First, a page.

- Really? The Attending's job? That's great! When do I start? I don't know.
I guess after Marty Cannon leaves next month.
- Is the salary fixed or negotiable? - Fixed, I guess.
- I didn't negotiate mine.
- There's usually a little wiggle room.
You'd have to discuss that with Morgenstern.
And benefits? Pension plan through the hospital or your own 401 K? - Hospital, I guess.
I never asked.
- This is really exciting.
We'll finally be able to facilitate some real change around here.
Have you read Managing Through Example: - No, I haven't.
- I'll lend you my copy.
I've highlighted a number of passages.
- I hope you won't find that distracting.
- I'm sure I won't.
Mark, paramedics are 4 minutes out.
Male infant, respiratory distress.
Kerry, I do have your support, Susan Lewis as chief, right? Susan Lewis? You know, Linda Martin would be awfully good too.
Kerry, we had a deal here.
Mark, I'm kidding.
Where is your sense of humor? - You wouldn't.
- She isn't.
What are we talking about? - Weaver's the new Attending.
- Oh, my God! Don't look at me like that.
She's a good physician a terrific administrator, and an excellent diagnostician.
It was the right choice.
I'm glad I made it, and that's it.
- Oh, man, it's gonna be a long year.
- It's forever.
Two-day-old male infant, full term, vaginal delivery.
Found cyanotic in his crib.
Resps 50, heart rate 160.
- When was he born? - Tuesday night.
- Heel-stick glucose? - You bet.
- When did he come home? - Yesterday morning.
-12 hours later? - They said it was okay.
- We wanted to stay longer.
- He's in heart failure.
- Where's Ross? - I'll find him.
I'll put in an umbilical line.
Prep 0.
1 Dig.
- Pulse ox 86.
- Sinus tach at 150.
- What's wrong with him? - His lungs are filled with fluid.
Conni, will you show them to the waiting room? - No, I want to stay! - Come on.
- Come on, honey.
- Dig 0.
1.
- Lasix? - Yeah, 4 mgs.
ABG, CBC, Chem-7, chest x-ray and an EKG.
Temp's 98.
2, glucose 110.
Somebody sent a mother and a child home after one night.
Welcome to managed care.
Who gives a damn what the insurance company wants? What kind of hospital sends a newborn home after one night? Our kind.
Joseph Morgan Randall delivered on the 5th floor in OB two days ago.
Chuny, could you do me a favor? I need you to draw some blood.
I'm kind of busy right now.
You can't do it yourself? - I need you to draw some of my blood.
- AI? Yeah, I've been putting it off.
- Sure, do you want to do it right now? - Lf you don't mind.
Nobody's in 4.
Dr.
Davitch? I'm John Carter, med student.
I met you once last year.
- I'm on rounds, Mr.
Carter.
- Yeah, I can see that.
Talia Lucas, I've been keeping an eye on her, you moved her last night.
- Yes, I did.
- I thought she was Dr.
Berglass' patient.
He's attending his daughter's wedding in London.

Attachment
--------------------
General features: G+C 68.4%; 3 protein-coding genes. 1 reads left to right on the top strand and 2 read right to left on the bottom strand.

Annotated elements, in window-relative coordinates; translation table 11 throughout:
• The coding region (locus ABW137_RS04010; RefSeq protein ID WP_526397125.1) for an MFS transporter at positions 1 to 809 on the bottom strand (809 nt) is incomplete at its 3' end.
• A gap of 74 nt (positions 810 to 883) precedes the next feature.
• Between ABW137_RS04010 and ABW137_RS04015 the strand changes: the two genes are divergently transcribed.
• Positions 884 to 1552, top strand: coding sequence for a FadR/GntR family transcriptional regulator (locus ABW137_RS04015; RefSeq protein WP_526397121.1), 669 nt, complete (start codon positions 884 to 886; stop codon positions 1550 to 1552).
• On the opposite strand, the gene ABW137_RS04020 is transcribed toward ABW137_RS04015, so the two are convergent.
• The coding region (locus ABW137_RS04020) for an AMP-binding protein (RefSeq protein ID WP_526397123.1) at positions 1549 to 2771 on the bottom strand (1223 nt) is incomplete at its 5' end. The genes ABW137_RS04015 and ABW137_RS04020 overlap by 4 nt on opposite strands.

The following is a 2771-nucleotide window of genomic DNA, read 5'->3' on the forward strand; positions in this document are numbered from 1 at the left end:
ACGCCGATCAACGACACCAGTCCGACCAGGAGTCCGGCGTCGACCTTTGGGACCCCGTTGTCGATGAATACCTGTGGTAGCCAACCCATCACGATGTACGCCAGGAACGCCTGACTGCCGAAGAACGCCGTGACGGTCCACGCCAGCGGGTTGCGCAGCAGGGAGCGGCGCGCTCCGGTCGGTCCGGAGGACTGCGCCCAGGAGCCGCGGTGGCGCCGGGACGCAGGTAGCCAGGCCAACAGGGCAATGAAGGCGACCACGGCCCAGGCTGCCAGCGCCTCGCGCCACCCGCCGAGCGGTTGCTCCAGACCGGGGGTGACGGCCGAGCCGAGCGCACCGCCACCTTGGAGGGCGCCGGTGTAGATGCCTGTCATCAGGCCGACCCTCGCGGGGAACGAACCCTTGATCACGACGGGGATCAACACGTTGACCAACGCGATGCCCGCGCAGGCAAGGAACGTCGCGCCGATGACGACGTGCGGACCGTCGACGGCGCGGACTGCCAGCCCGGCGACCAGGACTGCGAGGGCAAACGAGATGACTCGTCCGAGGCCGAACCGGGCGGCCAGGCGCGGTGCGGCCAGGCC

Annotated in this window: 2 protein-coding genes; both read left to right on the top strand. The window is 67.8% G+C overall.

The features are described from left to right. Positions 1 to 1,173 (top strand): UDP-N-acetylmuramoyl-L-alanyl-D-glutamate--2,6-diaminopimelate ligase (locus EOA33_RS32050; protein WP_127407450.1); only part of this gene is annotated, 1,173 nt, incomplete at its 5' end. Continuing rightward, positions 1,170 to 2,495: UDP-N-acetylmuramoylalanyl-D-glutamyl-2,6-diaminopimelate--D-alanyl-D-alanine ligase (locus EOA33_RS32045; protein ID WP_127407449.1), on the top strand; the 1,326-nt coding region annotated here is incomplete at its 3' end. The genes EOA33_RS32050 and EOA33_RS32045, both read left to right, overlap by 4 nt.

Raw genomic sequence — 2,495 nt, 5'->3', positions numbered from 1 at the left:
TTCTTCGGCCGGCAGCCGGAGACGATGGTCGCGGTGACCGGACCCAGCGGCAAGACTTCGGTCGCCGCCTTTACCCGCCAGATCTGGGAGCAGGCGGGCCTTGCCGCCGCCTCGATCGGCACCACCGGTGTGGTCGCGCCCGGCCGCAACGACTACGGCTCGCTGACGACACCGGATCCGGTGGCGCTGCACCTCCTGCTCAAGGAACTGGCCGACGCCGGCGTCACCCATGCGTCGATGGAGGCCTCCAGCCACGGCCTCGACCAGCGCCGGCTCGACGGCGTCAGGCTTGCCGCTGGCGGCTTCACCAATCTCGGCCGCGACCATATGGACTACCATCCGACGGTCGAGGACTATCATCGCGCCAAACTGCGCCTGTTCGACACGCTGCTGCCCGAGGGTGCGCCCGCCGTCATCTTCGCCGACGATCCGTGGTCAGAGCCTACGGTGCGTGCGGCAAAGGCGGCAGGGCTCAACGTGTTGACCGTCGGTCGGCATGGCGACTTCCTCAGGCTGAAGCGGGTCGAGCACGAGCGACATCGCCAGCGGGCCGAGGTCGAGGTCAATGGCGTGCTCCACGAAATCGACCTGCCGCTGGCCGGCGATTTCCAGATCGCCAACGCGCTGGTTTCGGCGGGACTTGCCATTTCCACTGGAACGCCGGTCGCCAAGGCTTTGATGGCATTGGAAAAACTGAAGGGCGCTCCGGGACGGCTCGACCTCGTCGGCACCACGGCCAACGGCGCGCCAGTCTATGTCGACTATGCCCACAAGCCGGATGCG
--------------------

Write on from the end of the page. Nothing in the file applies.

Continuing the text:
I'm covering for him.
- Her ascending cholangitis worsened? - She's not responding to antibiotics.
I'm worried about Pseudomonas, so I moved her up to the ICU and I jumped her to Status 1 on the transplant list.
- Do you know her parents? - Yeah.
They're in the waiting room.
Why don't you join me.
- They don't know yet? - It's been a busy morning, Mr.
Carter.
Hey, everybody.
Miss me? Oh, a little one.
Two days.
Cyanotic in the crib, no detectable murmur, CHF.
- Dig and Lasix, with no improvement.
- Pulse is up to 200.
Mother gave birth Tuesday night.
OB kicked her out Wednesday morning.
- Get an EKG? - Right axis deviation.
RAH, RVH, no Q-wave in V6.
Hyperventilate him.
Get an amp of Prostin VR down here now, please.
- What the hell is it? - Hypoplastic left heart syndrome.
- They sent her home the next morning? - Wham, bam, thank you, ma'am.
Damn it.
All right, let's get an echo.
Find out who's on call for Pediatric Cardiology, please.
Is he gonna make it? If we keep the ductus arteriosus open, he's got a shot.
Son of a bitch! Mr.
And Mrs.
Lucas? Hi, I'm Dr.
Davitch.
Dr.
Berglass is out of the country for a few days.
You already know Mr.
Carter, I believe.
They told us T.
C.
Had been moved to Intensive Care.
Unfortunately, your daughter's condition has worsened overnight.
She's not responding to the antibiotics.
I don't have much confidence that her liver will function much longer.
So we have moved her from Status 2 to Status 1 on the transplant list.
We're gonna do everything we can for her while we wait.
So she'll get the transplant operation soon? - That will certainly be our hope.
- How soon? Mr.
Carter, you're familiar with the UNIS procedure, aren't you? Mr.
Carter will answer your questions and take you back to see your daughter.
Why don't we take a seat? D.
A.
Is open, so he's still got a fighting chance.
I'm gonna go tell his parents.
This is unbelievable.
There is an ugly, vicious rumor going around.
Kerry Weaver.
- Don't start with me.
- So it's true.
What is everyone so upset about? Kerry Weaver's not that bad.